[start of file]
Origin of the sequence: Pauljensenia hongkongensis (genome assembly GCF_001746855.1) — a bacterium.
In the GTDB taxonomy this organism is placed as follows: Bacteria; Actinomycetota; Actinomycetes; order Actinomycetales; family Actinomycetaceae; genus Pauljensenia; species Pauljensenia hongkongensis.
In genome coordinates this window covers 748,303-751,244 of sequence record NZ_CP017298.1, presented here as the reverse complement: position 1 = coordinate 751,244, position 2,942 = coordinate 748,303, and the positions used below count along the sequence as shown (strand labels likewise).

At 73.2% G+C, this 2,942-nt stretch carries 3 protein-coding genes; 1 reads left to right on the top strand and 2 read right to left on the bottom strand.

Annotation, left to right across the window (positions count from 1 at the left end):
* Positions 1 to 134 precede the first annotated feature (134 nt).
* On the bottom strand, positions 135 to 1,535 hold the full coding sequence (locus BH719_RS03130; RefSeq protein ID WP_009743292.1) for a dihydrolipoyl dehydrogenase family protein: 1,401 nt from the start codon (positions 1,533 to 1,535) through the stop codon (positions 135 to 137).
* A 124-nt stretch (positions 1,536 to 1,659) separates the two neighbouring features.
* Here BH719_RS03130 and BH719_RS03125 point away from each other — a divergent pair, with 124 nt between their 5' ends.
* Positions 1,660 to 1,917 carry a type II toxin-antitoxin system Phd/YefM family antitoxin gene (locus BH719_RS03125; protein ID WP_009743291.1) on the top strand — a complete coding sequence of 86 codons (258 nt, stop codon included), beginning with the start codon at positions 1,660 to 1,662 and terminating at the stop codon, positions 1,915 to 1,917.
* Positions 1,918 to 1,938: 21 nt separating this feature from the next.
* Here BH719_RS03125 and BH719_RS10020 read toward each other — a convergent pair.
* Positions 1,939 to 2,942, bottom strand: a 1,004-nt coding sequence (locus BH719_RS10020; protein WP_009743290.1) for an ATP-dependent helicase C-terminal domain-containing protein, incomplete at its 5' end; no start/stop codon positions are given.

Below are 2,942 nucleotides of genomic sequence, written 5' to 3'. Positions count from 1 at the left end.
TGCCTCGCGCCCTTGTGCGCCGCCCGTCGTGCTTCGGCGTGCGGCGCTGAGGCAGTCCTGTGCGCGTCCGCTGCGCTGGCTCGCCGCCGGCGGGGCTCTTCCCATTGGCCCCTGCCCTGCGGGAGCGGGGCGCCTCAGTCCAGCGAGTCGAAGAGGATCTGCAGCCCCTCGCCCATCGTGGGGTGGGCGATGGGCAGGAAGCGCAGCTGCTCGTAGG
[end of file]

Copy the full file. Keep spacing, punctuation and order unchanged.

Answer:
Origin of the sequence: Pauljensenia hongkongensis (genome assembly GCF_001746855.1) — a bacterium.
In the GTDB taxonomy this organism is placed as follows: Bacteria; Actinomycetota; Actinomycetes; order Actinomycetales; family Actinomycetaceae; genus Pauljensenia; species Pauljensenia hongkongensis.
In genome coordinates this window covers 748,303-751,244 of sequence record NZ_CP017298.1, presented here as the reverse complement: position 1 = coordinate 751,244, position 2,942 = coordinate 748,303, and the positions used below count along the sequence as shown (strand labels likewise).

At 73.2% G+C, this 2,942-nt stretch carries 3 protein-coding genes; 1 reads left to right on the top strand and 2 read right to left on the bottom strand.

Annotation, left to right across the window (positions count from 1 at the left end):
* Positions 1 to 134 precede the first annotated feature (134 nt).
* On the bottom strand, positions 135 to 1,535 hold the full coding sequence (locus BH719_RS03130; RefSeq protein ID WP_009743292.1) for a dihydrolipoyl dehydrogenase family protein: 1,401 nt from the start codon (positions 1,533 to 1,535) through the stop codon (positions 135 to 137).
* A 124-nt stretch (positions 1,536 to 1,659) separates the two neighbouring features.
* Here BH719_RS03130 and BH719_RS03125 point away from each other — a divergent pair, with 124 nt between their 5' ends.
* Positions 1,660 to 1,917 carry a type II toxin-antitoxin system Phd/YefM family antitoxin gene (locus BH719_RS03125; protein ID WP_009743291.1) on the top strand — a complete coding sequence of 86 codons (258 nt, stop codon included), beginning with the start codon at positions 1,660 to 1,662 and terminating at the stop codon, positions 1,915 to 1,917.
* Positions 1,918 to 1,938: 21 nt separating this feature from the next.
* Here BH719_RS03125 and BH719_RS10020 read toward each other — a convergent pair.
* Positions 1,939 to 2,942, bottom strand: a 1,004-nt coding sequence (locus BH719_RS10020; protein WP_009743290.1) for an ATP-dependent helicase C-terminal domain-containing protein, incomplete at its 5' end; no start/stop codon positions are given.

Below are 2,942 nucleotides of genomic sequence, written 5' to 3'. Positions count from 1 at the left end.
TGCCTCGCGCCCTTGTGCGCCGCCCGTCGTGCTTCGGCGTGCGGCGCTGAGGCAGTCCTGTGCGCGTCCGCTGCGCTGGCTCGCCGCCGGCGGGGCTCTTCCCATTGGCCCCTGCCCTGCGGGAGCGGGGCGCCTCAGTCCAGCGAGTCGAAGAGGATCTGCAGCCCCTCGCCCATCGTGGGGTGGGCGATGGGCAGGAAGCGCAGCTGCTCGTAGG